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Question : We have a query which you could perhaps resolve. A new lodge bas been formed in our area and the members have decided to use firing glasses at the Festive Board. There is dissent on the correct use and at a recent meeting of out Lodge of Instruction àmember asked as to the proper method of using them. 1 could not, locally, obtain an answer and would thus be very grateful for any advice and guidance you may be able to give.

Answer : I can well understand that the members of your lodge are not agreed on the method of using firing glasses because quite frankly there is no one correct way and 1 find that practices vary. What is quite a common method is not to use them for drinking but solely for firing and to hold them by the rim for the « Point, Left, Right ; Point, Left, Right ; Point, Left, Right ; One Two » and then the glass is banged on the table and left there on « Three » and the normal claps follow. Another method I have known is to have the glasses filled with wine and on the command from the Worshipful Master ail the brethren stand, leaving their glasses on the table. The following drill is then gone through, the commands being given by the Master :

1 . « Hand to Arm ». The glass, remaining on the table is held in the right hand.

2. « Take Aim ». The glass is then raised and held with the right arm stretched out vertically.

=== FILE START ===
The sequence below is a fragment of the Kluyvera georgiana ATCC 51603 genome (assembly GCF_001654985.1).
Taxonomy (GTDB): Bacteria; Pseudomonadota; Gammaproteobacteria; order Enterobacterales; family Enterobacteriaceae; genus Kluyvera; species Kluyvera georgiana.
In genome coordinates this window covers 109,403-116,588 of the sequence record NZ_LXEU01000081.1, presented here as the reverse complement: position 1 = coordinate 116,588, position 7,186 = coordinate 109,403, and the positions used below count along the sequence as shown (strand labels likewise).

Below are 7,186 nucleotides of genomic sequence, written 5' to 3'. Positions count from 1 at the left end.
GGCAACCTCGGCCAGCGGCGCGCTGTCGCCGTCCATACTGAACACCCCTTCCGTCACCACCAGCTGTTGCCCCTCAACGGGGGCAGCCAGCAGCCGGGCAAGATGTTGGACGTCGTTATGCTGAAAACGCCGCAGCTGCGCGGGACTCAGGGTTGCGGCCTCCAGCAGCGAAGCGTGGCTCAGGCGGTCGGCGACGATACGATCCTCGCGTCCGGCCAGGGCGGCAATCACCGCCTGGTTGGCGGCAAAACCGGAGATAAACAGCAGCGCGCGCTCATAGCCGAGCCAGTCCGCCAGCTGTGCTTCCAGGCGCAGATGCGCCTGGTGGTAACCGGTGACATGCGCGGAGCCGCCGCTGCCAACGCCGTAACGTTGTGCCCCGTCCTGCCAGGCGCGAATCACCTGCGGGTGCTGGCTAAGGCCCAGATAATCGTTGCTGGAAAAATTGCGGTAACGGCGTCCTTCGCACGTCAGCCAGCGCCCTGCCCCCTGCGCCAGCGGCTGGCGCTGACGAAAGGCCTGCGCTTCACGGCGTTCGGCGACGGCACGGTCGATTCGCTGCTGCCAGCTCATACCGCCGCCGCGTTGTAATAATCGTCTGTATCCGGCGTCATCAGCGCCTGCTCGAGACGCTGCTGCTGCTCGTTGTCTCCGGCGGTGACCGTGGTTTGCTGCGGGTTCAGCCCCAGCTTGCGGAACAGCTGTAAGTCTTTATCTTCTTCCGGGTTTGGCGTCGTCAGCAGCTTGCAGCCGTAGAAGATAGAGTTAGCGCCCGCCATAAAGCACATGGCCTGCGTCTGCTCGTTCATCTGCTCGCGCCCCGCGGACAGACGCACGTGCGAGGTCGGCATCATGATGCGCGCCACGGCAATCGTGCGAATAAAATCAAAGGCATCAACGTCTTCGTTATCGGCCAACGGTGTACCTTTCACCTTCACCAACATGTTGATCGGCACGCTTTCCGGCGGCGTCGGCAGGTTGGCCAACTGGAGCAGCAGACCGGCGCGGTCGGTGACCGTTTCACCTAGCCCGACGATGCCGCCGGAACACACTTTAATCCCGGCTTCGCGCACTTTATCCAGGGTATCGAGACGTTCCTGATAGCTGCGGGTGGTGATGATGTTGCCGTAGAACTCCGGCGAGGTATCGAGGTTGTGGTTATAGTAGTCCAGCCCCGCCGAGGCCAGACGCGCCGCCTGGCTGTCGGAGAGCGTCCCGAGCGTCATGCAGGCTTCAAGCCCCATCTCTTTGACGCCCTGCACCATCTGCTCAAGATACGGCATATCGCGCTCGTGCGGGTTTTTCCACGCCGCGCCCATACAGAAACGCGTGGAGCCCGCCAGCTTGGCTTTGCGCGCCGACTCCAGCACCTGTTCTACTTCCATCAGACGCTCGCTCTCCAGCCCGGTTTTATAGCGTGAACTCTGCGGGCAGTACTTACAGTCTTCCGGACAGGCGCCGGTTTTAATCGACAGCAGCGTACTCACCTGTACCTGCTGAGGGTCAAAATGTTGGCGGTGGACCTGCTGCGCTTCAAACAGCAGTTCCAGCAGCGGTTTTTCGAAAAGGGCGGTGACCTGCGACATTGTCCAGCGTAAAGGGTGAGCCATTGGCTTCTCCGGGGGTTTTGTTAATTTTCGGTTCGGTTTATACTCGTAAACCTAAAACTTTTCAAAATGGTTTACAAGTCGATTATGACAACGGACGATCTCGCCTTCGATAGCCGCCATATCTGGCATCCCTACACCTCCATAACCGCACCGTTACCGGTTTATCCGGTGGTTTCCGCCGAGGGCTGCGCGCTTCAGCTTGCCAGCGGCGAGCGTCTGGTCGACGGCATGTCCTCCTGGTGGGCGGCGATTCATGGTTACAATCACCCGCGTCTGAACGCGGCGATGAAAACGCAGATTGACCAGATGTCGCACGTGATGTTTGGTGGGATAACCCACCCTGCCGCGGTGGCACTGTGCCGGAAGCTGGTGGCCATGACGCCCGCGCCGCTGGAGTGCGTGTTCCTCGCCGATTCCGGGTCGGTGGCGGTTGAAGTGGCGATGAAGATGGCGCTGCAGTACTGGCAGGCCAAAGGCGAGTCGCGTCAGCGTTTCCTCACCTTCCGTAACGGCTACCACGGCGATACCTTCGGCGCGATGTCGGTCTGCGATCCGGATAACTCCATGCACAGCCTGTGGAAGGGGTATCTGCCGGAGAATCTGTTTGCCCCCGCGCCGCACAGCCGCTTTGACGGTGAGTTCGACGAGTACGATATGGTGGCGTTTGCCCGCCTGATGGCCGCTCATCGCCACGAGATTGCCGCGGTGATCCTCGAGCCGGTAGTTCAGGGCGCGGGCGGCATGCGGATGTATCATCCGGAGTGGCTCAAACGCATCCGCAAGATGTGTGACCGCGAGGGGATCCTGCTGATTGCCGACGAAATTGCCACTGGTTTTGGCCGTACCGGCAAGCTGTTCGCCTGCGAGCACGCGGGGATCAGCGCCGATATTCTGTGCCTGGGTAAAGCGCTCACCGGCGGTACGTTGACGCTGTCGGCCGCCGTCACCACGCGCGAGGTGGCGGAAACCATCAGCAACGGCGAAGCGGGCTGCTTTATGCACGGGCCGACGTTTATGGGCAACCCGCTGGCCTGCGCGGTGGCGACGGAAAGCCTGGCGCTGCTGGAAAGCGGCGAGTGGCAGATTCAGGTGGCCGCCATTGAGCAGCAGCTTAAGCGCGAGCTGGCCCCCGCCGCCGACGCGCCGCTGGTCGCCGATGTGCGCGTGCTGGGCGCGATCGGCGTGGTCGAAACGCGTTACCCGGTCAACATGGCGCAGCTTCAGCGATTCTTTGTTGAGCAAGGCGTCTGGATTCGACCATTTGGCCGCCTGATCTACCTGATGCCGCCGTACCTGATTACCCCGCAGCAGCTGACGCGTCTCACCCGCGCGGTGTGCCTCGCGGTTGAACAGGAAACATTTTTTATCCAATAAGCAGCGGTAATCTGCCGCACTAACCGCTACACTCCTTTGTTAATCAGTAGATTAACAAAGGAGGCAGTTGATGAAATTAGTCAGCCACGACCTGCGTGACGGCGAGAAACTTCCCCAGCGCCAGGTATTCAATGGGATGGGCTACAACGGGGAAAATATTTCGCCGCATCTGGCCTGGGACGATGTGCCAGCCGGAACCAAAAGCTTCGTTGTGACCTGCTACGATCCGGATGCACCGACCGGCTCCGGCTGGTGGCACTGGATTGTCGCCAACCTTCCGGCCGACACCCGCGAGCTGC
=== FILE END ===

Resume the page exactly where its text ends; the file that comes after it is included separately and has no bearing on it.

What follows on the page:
3. « Tire One ». A sip of wine is taken.

4. « Tire Two ». Another sip is taken.

5. « Tire All ». The glass is drained.

6. Without any word of command, the glasses are banged three times on the table, on each occasion with a shout of « Vivat »...
The only suggestion I can make is that you discuss the procedure to be adopted on some suitable lodge occasion and select that favoured by the majority of your brethren.

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Additionnal note by Christian Guigue : The french usage and military terms are differents. They come from military lodges and 18th century uses. The glass is not a glass, it’s a cannon. The table is not a table, it’s a platform. We take the cannon in hand at order : « Present ! ». The commands are : 1. "Aux armes (to arms)" - 2. "Grand feu (great fire) ou Plein feu" - 3. "Grand et parfait feu (great and perfect fire)". Only the lodges working to the french or modern rite shout " Vivat " the first and second time, and we find so " Vivat, vivat, semper vivat " the third time. The french lodges of Rectified Scotish  rite (french knight templar system in 6 degrees), Ancient and accepted Scotish rite do not shout « Vivat ».


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